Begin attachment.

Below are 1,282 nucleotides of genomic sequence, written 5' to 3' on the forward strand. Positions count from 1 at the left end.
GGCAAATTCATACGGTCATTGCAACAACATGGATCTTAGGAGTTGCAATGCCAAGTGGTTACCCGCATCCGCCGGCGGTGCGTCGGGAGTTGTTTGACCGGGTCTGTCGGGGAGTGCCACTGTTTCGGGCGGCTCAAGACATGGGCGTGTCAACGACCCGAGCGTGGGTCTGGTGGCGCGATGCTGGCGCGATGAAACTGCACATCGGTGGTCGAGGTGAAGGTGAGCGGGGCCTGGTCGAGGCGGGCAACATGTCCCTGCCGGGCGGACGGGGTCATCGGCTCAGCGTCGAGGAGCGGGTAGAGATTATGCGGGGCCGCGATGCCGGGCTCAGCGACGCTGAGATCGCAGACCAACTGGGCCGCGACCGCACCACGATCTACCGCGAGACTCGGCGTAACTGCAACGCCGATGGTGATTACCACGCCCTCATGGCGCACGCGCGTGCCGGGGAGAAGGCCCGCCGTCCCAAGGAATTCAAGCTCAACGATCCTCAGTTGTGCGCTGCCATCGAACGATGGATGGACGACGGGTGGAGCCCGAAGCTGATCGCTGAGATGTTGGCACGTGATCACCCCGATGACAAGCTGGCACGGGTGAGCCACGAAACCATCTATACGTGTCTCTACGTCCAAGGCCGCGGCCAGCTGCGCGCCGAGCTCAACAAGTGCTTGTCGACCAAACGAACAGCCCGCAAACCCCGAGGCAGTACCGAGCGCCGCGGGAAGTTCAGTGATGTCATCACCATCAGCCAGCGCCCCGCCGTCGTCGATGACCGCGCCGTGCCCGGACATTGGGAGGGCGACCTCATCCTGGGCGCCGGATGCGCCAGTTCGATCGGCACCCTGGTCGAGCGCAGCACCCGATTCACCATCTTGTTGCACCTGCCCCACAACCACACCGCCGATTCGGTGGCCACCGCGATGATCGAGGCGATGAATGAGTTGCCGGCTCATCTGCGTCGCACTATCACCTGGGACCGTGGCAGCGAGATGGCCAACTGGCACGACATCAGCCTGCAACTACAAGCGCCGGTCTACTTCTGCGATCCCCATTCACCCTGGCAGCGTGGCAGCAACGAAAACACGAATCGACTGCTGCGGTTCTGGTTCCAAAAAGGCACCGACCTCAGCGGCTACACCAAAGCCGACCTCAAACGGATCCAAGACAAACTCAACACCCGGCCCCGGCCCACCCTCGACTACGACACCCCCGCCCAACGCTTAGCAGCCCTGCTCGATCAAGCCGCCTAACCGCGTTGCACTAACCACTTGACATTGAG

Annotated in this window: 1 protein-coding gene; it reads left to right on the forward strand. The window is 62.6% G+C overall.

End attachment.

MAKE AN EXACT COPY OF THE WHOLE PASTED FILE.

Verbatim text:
Below are 1,282 nucleotides of genomic sequence, written 5' to 3' on the forward strand. Positions count from 1 at the left end.
GGCAAATTCATACGGTCATTGCAACAACATGGATCTTAGGAGTTGCAATGCCAAGTGGTTACCCGCATCCGCCGGCGGTGCGTCGGGAGTTGTTTGACCGGGTCTGTCGGGGAGTGCCACTGTTTCGGGCGGCTCAAGACATGGGCGTGTCAACGACCCGAGCGTGGGTCTGGTGGCGCGATGCTGGCGCGATGAAACTGCACATCGGTGGTCGAGGTGAAGGTGAGCGGGGCCTGGTCGAGGCGGGCAACATGTCCCTGCCGGGCGGACGGGGTCATCGGCTCAGCGTCGAGGAGCGGGTAGAGATTATGCGGGGCCGCGATGCCGGGCTCAGCGACGCTGAGATCGCAGACCAACTGGGCCGCGACCGCACCACGATCTACCGCGAGACTCGGCGTAACTGCAACGCCGATGGTGATTACCACGCCCTCATGGCGCACGCGCGTGCCGGGGAGAAGGCCCGCCGTCCCAAGGAATTCAAGCTCAACGATCCTCAGTTGTGCGCTGCCATCGAACGATGGATGGACGACGGGTGGAGCCCGAAGCTGATCGCTGAGATGTTGGCACGTGATCACCCCGATGACAAGCTGGCACGGGTGAGCCACGAAACCATCTATACGTGTCTCTACGTCCAAGGCCGCGGCCAGCTGCGCGCCGAGCTCAACAAGTGCTTGTCGACCAAACGAACAGCCCGCAAACCCCGAGGCAGTACCGAGCGCCGCGGGAAGTTCAGTGATGTCATCACCATCAGCCAGCGCCCCGCCGTCGTCGATGACCGCGCCGTGCCCGGACATTGGGAGGGCGACCTCATCCTGGGCGCCGGATGCGCCAGTTCGATCGGCACCCTGGTCGAGCGCAGCACCCGATTCACCATCTTGTTGCACCTGCCCCACAACCACACCGCCGATTCGGTGGCCACCGCGATGATCGAGGCGATGAATGAGTTGCCGGCTCATCTGCGTCGCACTATCACCTGGGACCGTGGCAGCGAGATGGCCAACTGGCACGACATCAGCCTGCAACTACAAGCGCCGGTCTACTTCTGCGATCCCCATTCACCCTGGCAGCGTGGCAGCAACGAAAACACGAATCGACTGCTGCGGTTCTGGTTCCAAAAAGGCACCGACCTCAGCGGCTACACCAAAGCCGACCTCAAACGGATCCAAGACAAACTCAACACCCGGCCCCGGCCCACCCTCGACTACGACACCCCCGCCCAACGCTTAGCAGCCCTGCTCGATCAAGCCGCCTAACCGCGTTGCACTAACCACTTGACATTGAG

Annotated in this window: 1 protein-coding gene; it reads left to right on the forward strand. The window is 62.6% G+C overall.